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Thread: Ethical/legal question

  1. #9
    Californian in DC DrWurm's Avatar
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    The real danger comes when you disclose the location of the plants. A lot of growers know of spots like this, but keep their mouths shut about where they found them because they don't want the location overrun. When it comes down to it, wild collected seed perpetuates our hobby. It might not be entirely legal (neither is jaywalking), but introducing new genetics into our hobby is usually appreciated. I'd say collect some seed, but don't disclose the specific location data to anyone.

  2. #10
    SirKristoff's Avatar
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    You would need seed collecting permits, the ICPS website states


    Wild Seed Collection Etiquette:

    Gather only enough seed to establish the plant in your own and a colleague’s collection. Use the collected seed as parental stock to produce seed for the ICPS seed bank.


    Minimize your collection impacts by removing only a small percentage of the total seeds available from a site. A good rule of thumb is to collect seeds from only 1 in 50 fruiting plants; do not collect if less than a total of 50 plants occur in a site. It is particularly important not to over-collect seed from plants that reproduce primarily by seed. Small amounts of seed from several plants is better than a large amount of seed from one plant, since the genetic diversity in the collection will be higher, and is more likely to result in capturing a plant most amenable to cultivation.


    When collecting, proceed slowly and cautiously through the site to minimize your trampling and disturbance of plants or their habitat. Take care to correctly label all the seeds you collect, and do not confuse collections of separate species.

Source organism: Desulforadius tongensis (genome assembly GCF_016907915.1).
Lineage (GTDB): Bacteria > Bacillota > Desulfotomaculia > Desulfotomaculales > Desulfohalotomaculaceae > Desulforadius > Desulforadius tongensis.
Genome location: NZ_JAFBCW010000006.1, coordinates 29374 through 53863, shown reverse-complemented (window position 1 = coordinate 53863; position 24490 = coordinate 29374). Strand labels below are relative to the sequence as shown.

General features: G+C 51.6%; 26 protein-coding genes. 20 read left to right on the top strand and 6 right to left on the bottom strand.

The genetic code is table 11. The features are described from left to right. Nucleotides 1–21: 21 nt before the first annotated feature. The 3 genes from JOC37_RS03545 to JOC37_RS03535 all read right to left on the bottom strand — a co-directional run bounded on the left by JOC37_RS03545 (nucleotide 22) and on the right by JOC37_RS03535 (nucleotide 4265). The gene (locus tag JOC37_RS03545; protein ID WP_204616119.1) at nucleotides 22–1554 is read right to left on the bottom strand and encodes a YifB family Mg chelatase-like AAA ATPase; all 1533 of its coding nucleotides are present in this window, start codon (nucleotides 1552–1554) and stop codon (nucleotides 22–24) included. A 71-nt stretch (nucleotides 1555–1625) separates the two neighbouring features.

Do not collect seeds if you cannot distinguish between mature and immature seed. Maintain collected seed in appropriate containers and environmental conditions.


    The ICPS recognizes and appreciates the comments provided by staff of the US Fish & Wildlife Service, The Nature Conservancy, and Natural Heritage Programs in developing these guidelines

  3. #11
    swords's Avatar
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    Hmm, that seems to be a change in "policy" from when people found out about the N. edwardsiana seedlings were being promulgated by that one guy in VA a few years back. I remember statements like "no way should anyone ever collect seed unpermitted under any circumstances" and "what a ****!" Even though someone sent the seed to him to see if he could germinate it, he didn't collect it himself. Maybe the difference is cos they were for sale? But who would want to take care of several hundred baby N. edwardsianas and nothing else for decades? Everyone was so sure it would be the end of the plants in the wild and was the disaster of the century.

    Now, just look what having a liberal president has done to the CP community.... lol!

  4. #12
    bladespark's Avatar
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    Thanks everyone for your input. I feel much better informed to decide what to do now.
    I make fuzzy things.

  5. #13
    Aklys joossa's Avatar
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    Can you say at least what genus we're talking about here? Are you even in the US?
    -Joel from Southern California


  6. #14
    "Oh, now he's a philosophizer" Baylorguy's Avatar
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    As far as being legal, I would check with your local laws rather than a message board.

    Ethics can be a funny thing. It seems these days what is ethical can oftentimes be relative. I agree with Swords... the ethics is up to you. I will say this, however; chances are if you are having to ask about it, then you have some reservations. Don't let other people talk to you into what to do. Make a decision for yourself.

  7. #15
    clippity-clip-clip Clue's Avatar
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    It would help if you answer Joel's questions, but no rush.

    It's ethical, but not legal... (wait, didn't someone else say that?)...
    "I, for one, can't wait to grow Nepenthes extincta!"
    Plant List ; blog

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